If you are still working and don't need SSI, no health issues, then why are you worried about it now for? The longer you work, the more you'll be allowed to collect when it is time. Don't be fooled by the myth that SSI is going to be broke when it is time to collect. It may be when it is time for millenials to collect because they don't work now and not putting into the system. We have organizations like HOSPICE that are legally committing Kevorkian-style suicides to Alzheimer patients thru morphine overdose while depleting all food and water to them. Average stay is less than two weeks s. Once you sign over their care to them, you have no legal rights anymore, including autopsy -they don't do them, as cremation is done rapidly to prevent detection of the opioid OD and true cause of death. You doubt what I say? Just gaggle HOSPICE and watch the video if they haven't taken it down already. Oh, it is highly defended by the left too. It leaves SS and Medicare benefits freed up -no longer have to paid out so where does the money go???

    Tim Daley(MI)

    Elmer Fudd    Posted 01-18-2018 at 11:14:52 [URL] [DELETE]        [Reply] [Email]  
  • Re: SS Benefits
  • Tim,

    The idea when I signed up was to let the SS deposits accrue in a separate account, invest the money, and hopefully come out ahead as the break even point was so far into the future with deferral.

    With the option of a reduced benefit, a break even point of less than six years for deferal, and an 8% yearly increase in benefit on my account, it seems deferring is the way to go.

    If I was to sum up what you said, I think it would go like this. The money is not going to run out, and the deferred benefit is worth waiting for.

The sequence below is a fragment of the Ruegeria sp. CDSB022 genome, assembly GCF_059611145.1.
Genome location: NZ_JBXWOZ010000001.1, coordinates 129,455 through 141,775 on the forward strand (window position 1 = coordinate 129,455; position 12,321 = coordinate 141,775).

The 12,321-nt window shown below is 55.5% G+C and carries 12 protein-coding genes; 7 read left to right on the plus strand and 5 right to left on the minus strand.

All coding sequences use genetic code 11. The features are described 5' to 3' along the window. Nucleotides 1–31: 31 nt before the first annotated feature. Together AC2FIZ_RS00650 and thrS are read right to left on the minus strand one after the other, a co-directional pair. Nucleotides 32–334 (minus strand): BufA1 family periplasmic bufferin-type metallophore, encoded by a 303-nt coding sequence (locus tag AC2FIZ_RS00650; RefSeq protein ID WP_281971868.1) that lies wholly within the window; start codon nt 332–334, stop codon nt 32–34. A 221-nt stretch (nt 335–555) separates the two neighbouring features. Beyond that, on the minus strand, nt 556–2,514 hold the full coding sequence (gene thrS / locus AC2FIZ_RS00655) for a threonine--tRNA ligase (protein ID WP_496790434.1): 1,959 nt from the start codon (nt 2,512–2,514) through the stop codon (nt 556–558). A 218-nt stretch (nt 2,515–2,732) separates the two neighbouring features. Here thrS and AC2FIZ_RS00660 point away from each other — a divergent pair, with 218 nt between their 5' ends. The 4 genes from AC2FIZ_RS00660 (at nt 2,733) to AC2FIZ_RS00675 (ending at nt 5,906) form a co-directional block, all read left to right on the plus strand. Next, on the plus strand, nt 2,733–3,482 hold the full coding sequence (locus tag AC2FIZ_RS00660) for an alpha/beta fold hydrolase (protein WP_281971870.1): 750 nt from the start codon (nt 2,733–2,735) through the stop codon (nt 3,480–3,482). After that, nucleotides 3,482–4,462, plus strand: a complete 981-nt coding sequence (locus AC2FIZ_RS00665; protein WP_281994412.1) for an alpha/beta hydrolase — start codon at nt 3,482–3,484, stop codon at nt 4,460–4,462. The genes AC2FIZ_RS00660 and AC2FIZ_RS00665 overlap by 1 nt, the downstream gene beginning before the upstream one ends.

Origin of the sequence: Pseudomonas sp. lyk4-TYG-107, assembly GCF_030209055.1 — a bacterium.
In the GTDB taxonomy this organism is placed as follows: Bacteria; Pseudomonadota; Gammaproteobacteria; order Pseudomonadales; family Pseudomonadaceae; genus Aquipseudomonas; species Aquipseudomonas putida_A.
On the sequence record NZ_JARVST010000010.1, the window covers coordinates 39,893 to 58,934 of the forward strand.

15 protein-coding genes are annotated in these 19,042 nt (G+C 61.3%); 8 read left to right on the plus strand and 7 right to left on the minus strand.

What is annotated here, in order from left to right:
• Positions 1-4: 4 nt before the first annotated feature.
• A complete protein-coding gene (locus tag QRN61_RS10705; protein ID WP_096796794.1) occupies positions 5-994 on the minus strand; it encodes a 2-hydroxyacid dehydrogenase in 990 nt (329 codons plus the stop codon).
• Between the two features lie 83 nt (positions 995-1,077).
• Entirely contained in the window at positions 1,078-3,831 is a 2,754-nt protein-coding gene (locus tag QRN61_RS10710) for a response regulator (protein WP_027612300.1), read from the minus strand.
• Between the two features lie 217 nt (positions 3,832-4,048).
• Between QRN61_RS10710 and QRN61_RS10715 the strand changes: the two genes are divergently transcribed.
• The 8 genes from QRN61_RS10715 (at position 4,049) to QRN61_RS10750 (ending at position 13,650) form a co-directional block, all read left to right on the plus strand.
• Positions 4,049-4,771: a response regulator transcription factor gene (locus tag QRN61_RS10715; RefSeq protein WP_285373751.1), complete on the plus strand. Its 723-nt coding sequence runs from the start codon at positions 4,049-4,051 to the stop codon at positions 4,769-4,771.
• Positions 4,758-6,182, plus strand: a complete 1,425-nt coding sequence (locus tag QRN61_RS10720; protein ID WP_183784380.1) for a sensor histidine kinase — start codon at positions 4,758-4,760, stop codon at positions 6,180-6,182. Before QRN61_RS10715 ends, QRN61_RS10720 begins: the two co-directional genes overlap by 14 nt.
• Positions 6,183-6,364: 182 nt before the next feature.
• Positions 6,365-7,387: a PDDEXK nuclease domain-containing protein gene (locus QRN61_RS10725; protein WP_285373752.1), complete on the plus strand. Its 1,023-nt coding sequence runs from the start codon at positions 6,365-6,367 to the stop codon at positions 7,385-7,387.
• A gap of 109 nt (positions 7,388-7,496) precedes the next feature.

Dean    Posted 01-18-2018 at 11:29:33 [URL] [DELETE]        [Reply] [No Email]  
  • Re: SS Benefits
  • I cannot speak to your situation but I am nearly 2 1/2 years past FRA, still working (for the next several months), and did not sign up for SSI until recently, effective Jan 01, 2018, and only then because I was "talked into it" by others. First "benefit" payment should arrive in bank in February. Time will tell.

    I'm more concerned with Medicare part B, which I declined as I can and will keep my employers health insurance post retirement. I was unable to get information sufficient to make a rational, intelligent decision regarding Part B, so made a best guess decision. Can still change it without penalty for about 8 months. Decisions, decisions.


    Elmer Fudd    Posted 01-18-2018 at 12:08:38 [URL] [DELETE]        [Reply] [Email]  
  • Re: SS Benefits
  • When I turned 65 the insurance that I had from the company I retired at morphed into an Advantage plan. And I had to pay more than I was willing to. The company paid my insurance for 10 years after I retired.

    When I turned 65 I had to deal with Medicare, part B and part D. The company I work for now offered to pay my insurance obviating the need for part B and part D. As long as you have coverage that is rated as "Creditable Coverage" you will not incur penalaties for not having part B or part D.

    If the company you work for now is willing to insure you post retirement, they should provide you with a letter stating that you have Creditable Coverage. These letter generally are issued yearly.

    Until that coverage expires, you will not incur part B or part D penalties. You have a grace period after that coverage expires, in which you are supposed to sign up for B and D,but I do not remember how many days that is.